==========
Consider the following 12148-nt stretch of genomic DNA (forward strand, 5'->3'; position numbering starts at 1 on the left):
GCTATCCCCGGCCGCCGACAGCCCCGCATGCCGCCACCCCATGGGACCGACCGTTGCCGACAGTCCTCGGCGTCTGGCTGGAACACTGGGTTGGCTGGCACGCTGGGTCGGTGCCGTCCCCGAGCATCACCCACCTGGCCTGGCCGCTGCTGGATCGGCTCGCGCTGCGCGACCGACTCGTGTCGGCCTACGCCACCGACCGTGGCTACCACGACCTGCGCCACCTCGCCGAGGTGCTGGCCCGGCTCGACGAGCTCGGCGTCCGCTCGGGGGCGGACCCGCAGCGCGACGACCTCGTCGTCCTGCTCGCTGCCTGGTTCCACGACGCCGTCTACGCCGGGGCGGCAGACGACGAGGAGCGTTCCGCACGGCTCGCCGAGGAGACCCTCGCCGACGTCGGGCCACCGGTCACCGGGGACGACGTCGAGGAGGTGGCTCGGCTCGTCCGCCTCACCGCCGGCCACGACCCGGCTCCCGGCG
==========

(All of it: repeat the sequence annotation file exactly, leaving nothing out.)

Consider the following 12148-nt stretch of genomic DNA (forward strand, 5'->3'; position numbering starts at 1 on the left):
GCTATCCCCGGCCGCCGACAGCCCCGCATGCCGCCACCCCATGGGACCGACCGTTGCCGACAGTCCTCGGCGTCTGGCTGGAACACTGGGTTGGCTGGCACGCTGGGTCGGTGCCGTCCCCGAGCATCACCCACCTGGCCTGGCCGCTGCTGGATCGGCTCGCGCTGCGCGACCGACTCGTGTCGGCCTACGCCACCGACCGTGGCTACCACGACCTGCGCCACCTCGCCGAGGTGCTGGCCCGGCTCGACGAGCTCGGCGTCCGCTCGGGGGCGGACCCGCAGCGCGACGACCTCGTCGTCCTGCTCGCTGCCTGGTTCCACGACGCCGTCTACGCCGGGGCGGCAGACGACGAGGAGCGTTCCGCACGGCTCGCCGAGGAGACCCTCGCCGACGTCGGGCCACCGGTCACCGGGGACGACGTCGAGGAGGTGGCTCGGCTCGTCCGCCTCACCGCCGGCCACGACCCGGCTCCCGGCG